Last night I went to the fifth edition of Pecha Kucha Night in Florence, organized by ISIA Firenze (design school). I’d heard about this worldwide event with its funny name but I didn’t really know what it was, so i looked it up on the Pecha Kucha official website. Turns out that Pecha Kucha nights (PKN) began seven years ago in Tokyo. It is a line-up of short visual presentations that are distinguished by their 20×20 format – twenty slides for twenty seconds each, on auto-forward. Conceived of by architects, the presentations are by creatives of all types who might talk about everything from a single project or trip they took to their entire career. Cities around the world caught on and are authorized by the event’s inventors to use the name and official logo.
There has been Pecha Kucha in Florence, Italy since October 2008 and I had no idea! Of recent events around the world I’d heard good things; Michelle who is hosting Slow Art in Worcester (MA) told me that a PKN is so inspiring, you can ride that creative wave for days. So I headed out to EX3 contemporary art center, where PKN Firenze #5 was being held. The large room that houses Eva Marisaldi’s installation had been set up with soft, post-modern furniture that looked cool but was not terribly comfortable, especially as I ended up with a hard bench. Booo.
My PKN was a bit of an adventure because I managed to park my car in an underground lot next door that I did not realized closed at 9pm (hey, there was no sign!). Luckily I ran into friends who brought me home… at which point I realized that my house keys were in the car! This resulted in waking my in-laws at midnight to come save me. But it was worth it, if only for the fact that I ended up with another story to tell on this blog.
Some of last night’s presentations really stood out for the originality of the material presented. What makes me happy about having taken part of this evening is that it showcased the creativity of local artists and designers, living proof that “made in Tuscany” exists and is going strong.
Visual artist Simone Massoni, explored the concept of what a visual artist is, and if I understood correctly, he sees it mainly as communication. With his brand “Sketchthisout“, he declares that he uses pattern as meta-language. His 70s/ music themed works take pattern from the wall to the museum to the tshirt or board shorts. Originally a book illustrator or cartoonist, he’s not afraid to move into other – more commercial? – media into which he carries a strong personal style.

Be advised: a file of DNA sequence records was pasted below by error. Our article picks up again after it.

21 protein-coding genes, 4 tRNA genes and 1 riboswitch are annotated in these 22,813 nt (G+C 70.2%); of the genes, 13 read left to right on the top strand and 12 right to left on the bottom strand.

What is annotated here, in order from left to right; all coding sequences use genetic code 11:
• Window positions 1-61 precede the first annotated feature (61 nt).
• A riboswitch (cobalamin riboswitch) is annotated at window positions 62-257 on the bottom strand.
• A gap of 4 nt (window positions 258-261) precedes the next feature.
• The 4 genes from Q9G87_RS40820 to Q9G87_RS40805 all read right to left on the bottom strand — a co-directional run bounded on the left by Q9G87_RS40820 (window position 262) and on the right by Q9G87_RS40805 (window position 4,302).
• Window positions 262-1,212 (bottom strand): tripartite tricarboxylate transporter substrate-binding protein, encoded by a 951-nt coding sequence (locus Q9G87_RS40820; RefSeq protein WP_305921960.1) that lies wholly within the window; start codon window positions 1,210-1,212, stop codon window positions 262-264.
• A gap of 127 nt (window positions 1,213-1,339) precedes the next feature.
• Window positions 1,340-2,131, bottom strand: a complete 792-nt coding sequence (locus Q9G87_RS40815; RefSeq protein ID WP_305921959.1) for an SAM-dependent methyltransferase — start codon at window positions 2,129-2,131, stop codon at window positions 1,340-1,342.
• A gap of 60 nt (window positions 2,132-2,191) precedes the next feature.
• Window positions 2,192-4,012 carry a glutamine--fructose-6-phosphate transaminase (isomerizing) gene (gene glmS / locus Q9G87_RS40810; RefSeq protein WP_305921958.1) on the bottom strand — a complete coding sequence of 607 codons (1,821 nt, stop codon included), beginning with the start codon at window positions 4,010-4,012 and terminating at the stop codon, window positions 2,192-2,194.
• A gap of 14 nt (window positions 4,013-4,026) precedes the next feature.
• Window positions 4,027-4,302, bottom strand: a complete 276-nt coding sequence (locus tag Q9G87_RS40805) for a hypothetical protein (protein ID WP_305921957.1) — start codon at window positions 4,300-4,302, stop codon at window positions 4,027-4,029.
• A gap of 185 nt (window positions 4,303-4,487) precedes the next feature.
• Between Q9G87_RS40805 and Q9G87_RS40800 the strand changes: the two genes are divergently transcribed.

Branding CIAK notebooks
I really enjoyed the presentation by Alessandro Dilaghi, Art Director at Senza Filtro, who presented part of an advertising campaign they developed for Ciak, cute little notebooks with an elastic closure that are entirely made in Italy (and the company is from Florence!). [These would make good gifties to bring home from a trip!] They held a contest for people to personalize their Ciak, and Alessandro showed some of the best examples. These blank books inspired so much creativity! Some people clothed the covers in other fabrics or materials, one artist added security features like spikes and locks, some broke down the whole concept of book, like the artist who cut the center of the book to house a growing flower and the open page was used to measure its height. They will be launching a bigger version of this contest in May 2010 so keep an eye out on the Ciak website and think about how you would make art with your Ciak.
This project wasn’t born locally in Florence, but it’s still Italian. Curators Vivienne Checchia and Anna Santomauro realize that art museums put up barriers that make it less accessible to people – from ticket booths to crowds to simply having to go there. People whiz through museums and hardly look at many of the works – which is exactly what we hope to counter with Slow Art, so you can understand why I am so enthusiastic about this project!
One Hour Art is a one-year project that began in July 2009 that puts “customers” in touch with artists who provide art, for free. The main format is the artist comes to your home for one hour and does something (you can pick from a list of projects), but in some cases the artist will travel with you on a train, or mail you art. Some will draw on your walls, other will play music with your vacuum cleaner. Luckily you can decide what art you get in advance so you don’t end up with a wall-drawing that you hate ;-). And the even better news is that you can get your one hour artist in the following countries: Australia, Belgium, Germany, Spain, France, Italy, Luxemburg, Austria, Romania, San Marino, Senegal, Slovakia, Slovenia, Suomi, Switzerland, UK, and USA (Los Angeles and CN). I hereby vow to hold my birthday party with my very own home-delivery-artist.
I was so impressed when designer Paolo Ulian presented his humorous, simple works, because I’d seen many of them in magazines and had no idea that he was a local. A born and bred Tuscan from Massa-Carrara, he studied painting at the Accademy of Fine Arts of Carrara and then design at ISIA Firenze (Institute of Industrial Arts). He showed practical objects designed from already-available, mass-produced items like the corrugated cardboard vase, the swim-cap lamp, or the metal egg holder that snaps on to your regular plate. He also showed some of the funny items for which he is famous, like a bath mat with integrated slippers, and best of all, cookies that you stick on your finger and dip into Nutella.
All in all I had an eventful evening and I look forward to the next PKN.
Have you ever attended a Pecha Kucha? Where? How was it?